Vandalism a rarity in Kamloops parks despite recent washroom damage - InfoNews

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Vandalism a rarity in Kamloops parks despite recent washroom damage

FILE PHOTO: The closed sign on the washroom door at the Centennial Spray Park.
Image Credit: Contributed by Steven Delaney
November 14, 2016 - 4:30 PM

KAMLOOPS - While two washrooms were burned and damaged this fall, public parks in Kamloops don't appear to have a vandalism problem, according to the city.

The heated washroom in Westsyde’s Centennial Park is once again open after it was shut down due to small fires, cracked mirrors and broken stalls. In Juniper Ridge, the washroom near the playground and tennis courts is still closed after someone caused damage with a large rock or sledge hammer, says parks supervisor Shawn Cook.

In Westsyde, the heated washroom was closed for a couple weeks to try to stop the destruction of its interior after repeated attacks caused damage. However, the damage appears to be minimal, costing the city less than $5,000 altogether, Cook estimates. It has been reopened.

“The last few months starting probably beginning of September there was quite a bit of vandalism,” he says. “It’s unfortunate; it’s a year round washroom. It’s supposed to service the park when the ice rink is open.”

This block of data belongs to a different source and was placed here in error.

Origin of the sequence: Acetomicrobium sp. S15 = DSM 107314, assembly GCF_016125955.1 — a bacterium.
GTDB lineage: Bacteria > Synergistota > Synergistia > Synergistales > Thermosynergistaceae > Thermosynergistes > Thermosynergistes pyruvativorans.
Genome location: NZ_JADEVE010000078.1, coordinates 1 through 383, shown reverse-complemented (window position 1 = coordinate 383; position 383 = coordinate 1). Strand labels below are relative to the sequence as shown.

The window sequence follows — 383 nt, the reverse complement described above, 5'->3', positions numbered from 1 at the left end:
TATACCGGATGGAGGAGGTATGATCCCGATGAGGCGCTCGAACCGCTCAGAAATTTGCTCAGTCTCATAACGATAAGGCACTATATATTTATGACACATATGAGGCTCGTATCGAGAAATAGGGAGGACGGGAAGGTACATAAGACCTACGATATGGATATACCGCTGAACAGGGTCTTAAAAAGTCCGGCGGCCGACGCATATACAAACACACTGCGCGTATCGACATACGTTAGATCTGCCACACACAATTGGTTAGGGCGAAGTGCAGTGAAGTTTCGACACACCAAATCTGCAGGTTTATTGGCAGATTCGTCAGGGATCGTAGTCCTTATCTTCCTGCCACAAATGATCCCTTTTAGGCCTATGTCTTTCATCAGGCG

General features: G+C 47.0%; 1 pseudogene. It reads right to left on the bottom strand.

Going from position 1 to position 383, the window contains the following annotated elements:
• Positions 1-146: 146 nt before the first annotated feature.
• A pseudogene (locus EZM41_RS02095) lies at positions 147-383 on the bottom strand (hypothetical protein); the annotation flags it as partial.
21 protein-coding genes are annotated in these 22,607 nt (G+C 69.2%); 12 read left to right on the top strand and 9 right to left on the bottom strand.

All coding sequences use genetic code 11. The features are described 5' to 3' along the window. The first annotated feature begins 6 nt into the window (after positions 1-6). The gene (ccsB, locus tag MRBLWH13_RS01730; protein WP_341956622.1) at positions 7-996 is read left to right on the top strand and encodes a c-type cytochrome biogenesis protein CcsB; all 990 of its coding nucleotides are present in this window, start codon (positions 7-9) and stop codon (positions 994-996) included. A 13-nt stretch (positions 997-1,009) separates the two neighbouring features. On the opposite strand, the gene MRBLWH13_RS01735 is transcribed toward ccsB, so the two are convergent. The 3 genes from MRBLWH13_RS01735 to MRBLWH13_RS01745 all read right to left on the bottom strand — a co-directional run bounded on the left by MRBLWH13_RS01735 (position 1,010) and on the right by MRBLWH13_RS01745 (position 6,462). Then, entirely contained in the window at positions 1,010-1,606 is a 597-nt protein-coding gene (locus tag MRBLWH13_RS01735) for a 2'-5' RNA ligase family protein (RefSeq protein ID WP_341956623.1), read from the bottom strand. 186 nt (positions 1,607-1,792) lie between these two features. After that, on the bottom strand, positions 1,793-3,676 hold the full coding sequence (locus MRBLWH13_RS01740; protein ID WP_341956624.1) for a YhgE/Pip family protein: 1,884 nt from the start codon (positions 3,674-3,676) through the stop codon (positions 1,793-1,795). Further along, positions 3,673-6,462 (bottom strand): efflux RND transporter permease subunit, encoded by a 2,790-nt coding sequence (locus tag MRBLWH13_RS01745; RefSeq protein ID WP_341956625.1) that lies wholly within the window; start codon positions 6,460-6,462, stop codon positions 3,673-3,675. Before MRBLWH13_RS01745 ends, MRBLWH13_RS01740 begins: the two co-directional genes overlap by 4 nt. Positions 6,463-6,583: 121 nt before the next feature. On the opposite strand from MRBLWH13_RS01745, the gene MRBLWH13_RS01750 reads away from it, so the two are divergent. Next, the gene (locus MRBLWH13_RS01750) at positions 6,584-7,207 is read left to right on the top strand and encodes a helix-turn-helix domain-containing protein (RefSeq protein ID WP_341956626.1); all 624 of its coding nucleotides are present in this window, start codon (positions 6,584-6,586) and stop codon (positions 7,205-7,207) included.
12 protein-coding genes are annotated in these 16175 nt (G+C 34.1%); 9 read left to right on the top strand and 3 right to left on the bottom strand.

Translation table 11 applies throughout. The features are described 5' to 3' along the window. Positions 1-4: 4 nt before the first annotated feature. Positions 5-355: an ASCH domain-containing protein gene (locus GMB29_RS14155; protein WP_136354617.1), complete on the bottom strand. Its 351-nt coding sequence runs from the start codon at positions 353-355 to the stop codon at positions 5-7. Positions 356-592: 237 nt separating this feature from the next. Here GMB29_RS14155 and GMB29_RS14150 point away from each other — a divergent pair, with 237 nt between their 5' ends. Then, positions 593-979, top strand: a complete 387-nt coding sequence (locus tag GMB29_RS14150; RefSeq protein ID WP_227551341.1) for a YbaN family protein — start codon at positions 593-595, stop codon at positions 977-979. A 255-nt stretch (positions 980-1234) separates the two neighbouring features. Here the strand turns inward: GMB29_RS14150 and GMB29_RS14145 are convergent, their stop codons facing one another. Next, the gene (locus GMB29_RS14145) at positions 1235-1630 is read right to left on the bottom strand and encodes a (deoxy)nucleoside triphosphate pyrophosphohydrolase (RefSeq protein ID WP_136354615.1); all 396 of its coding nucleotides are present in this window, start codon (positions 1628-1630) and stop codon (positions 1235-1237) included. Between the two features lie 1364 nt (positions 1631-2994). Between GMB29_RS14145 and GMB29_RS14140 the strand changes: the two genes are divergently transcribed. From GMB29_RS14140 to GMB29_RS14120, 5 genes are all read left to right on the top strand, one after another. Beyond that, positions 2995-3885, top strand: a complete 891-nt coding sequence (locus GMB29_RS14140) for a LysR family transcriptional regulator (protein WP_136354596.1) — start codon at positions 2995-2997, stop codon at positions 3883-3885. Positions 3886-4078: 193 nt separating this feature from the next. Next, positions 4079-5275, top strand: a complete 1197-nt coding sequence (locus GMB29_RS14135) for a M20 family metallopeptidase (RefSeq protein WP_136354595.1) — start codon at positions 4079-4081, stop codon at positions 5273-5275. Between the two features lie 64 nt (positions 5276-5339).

Juniper Park’s washroom remains closed after a single incident where it appears someone went in with a large rock or sledge hammer to smash things in September, but Cook believes it to be a one-off incident. A portable washroom has been installed as a temporary replacement.

The vandalism appears to be occurring in the late afternoon or early evening, and both washrooms are locked around 9 or 10 p.m. Westsyde Community Development Society president Steven Delaney has said he believes it to be youth bored after school.

Cook says with the fall weather there are fewer people in the parks, giving vandals a bigger window to strike.

City bylaw officers have been asked to increase patrols in Centennial Park and Cook says RCMP are also aware of the situation.

Additionally, he commends the local community watch associations for getting the word out and keeping an eye on parks during weekends.

“Community associations are so heavily invested,” he says. “[In Westsyde] they have a block watch group, they go out on the weekends. It’s drastically reduced the vandalism in that park.”

Besides security measures, the city tries to schedule when the sprinklers come on in a way that minimizes the opportunities for vandalism, but Cook says due to the nature of parks, there's always going to be some damage.


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